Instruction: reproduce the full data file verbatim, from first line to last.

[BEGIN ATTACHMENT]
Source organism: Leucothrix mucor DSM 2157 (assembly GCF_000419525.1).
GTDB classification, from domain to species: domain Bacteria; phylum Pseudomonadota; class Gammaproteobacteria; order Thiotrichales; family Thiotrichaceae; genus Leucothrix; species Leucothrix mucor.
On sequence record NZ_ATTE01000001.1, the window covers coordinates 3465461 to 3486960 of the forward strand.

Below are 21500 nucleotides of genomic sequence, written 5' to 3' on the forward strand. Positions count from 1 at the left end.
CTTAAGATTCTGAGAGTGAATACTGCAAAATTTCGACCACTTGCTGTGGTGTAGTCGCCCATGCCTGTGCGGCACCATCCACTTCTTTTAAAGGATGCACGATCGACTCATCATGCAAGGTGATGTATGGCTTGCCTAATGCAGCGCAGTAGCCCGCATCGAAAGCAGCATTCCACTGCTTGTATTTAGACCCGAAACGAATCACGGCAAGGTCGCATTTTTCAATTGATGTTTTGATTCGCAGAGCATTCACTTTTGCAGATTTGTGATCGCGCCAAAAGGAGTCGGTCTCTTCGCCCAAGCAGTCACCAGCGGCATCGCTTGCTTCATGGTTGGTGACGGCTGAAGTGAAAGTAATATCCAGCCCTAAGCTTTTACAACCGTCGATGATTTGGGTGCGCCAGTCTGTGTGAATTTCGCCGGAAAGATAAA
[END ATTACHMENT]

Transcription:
Source organism: Leucothrix mucor DSM 2157 (assembly GCF_000419525.1).
GTDB classification, from domain to species: domain Bacteria; phylum Pseudomonadota; class Gammaproteobacteria; order Thiotrichales; family Thiotrichaceae; genus Leucothrix; species Leucothrix mucor.
On sequence record NZ_ATTE01000001.1, the window covers coordinates 3465461 to 3486960 of the forward strand.

Below are 21500 nucleotides of genomic sequence, written 5' to 3' on the forward strand. Positions count from 1 at the left end.
CTTAAGATTCTGAGAGTGAATACTGCAAAATTTCGACCACTTGCTGTGGTGTAGTCGCCCATGCCTGTGCGGCACCATCCACTTCTTTTAAAGGATGCACGATCGACTCATCATGCAAGGTGATGTATGGCTTGCCTAATGCAGCGCAGTAGCCCGCATCGAAAGCAGCATTCCACTGCTTGTATTTAGACCCGAAACGAATCACGGCAAGGTCGCATTTTTCAATTGATGTTTTGATTCGCAGAGCATTCACTTTTGCAGATTTGTGATCGCGCCAAAAGGAGTCGGTCTCTTCGCCCAAGCAGTCACCAGCGGCATCGCTTGCTTCATGGTTGGTGACGGCTGAAGTGAAAGTAATATCCAGCCCTAAGCTTTTACAACCGTCGATGATTTGGGTGCGCCAGTCTGTGTGAATTTCGCCGGAAAGATAAA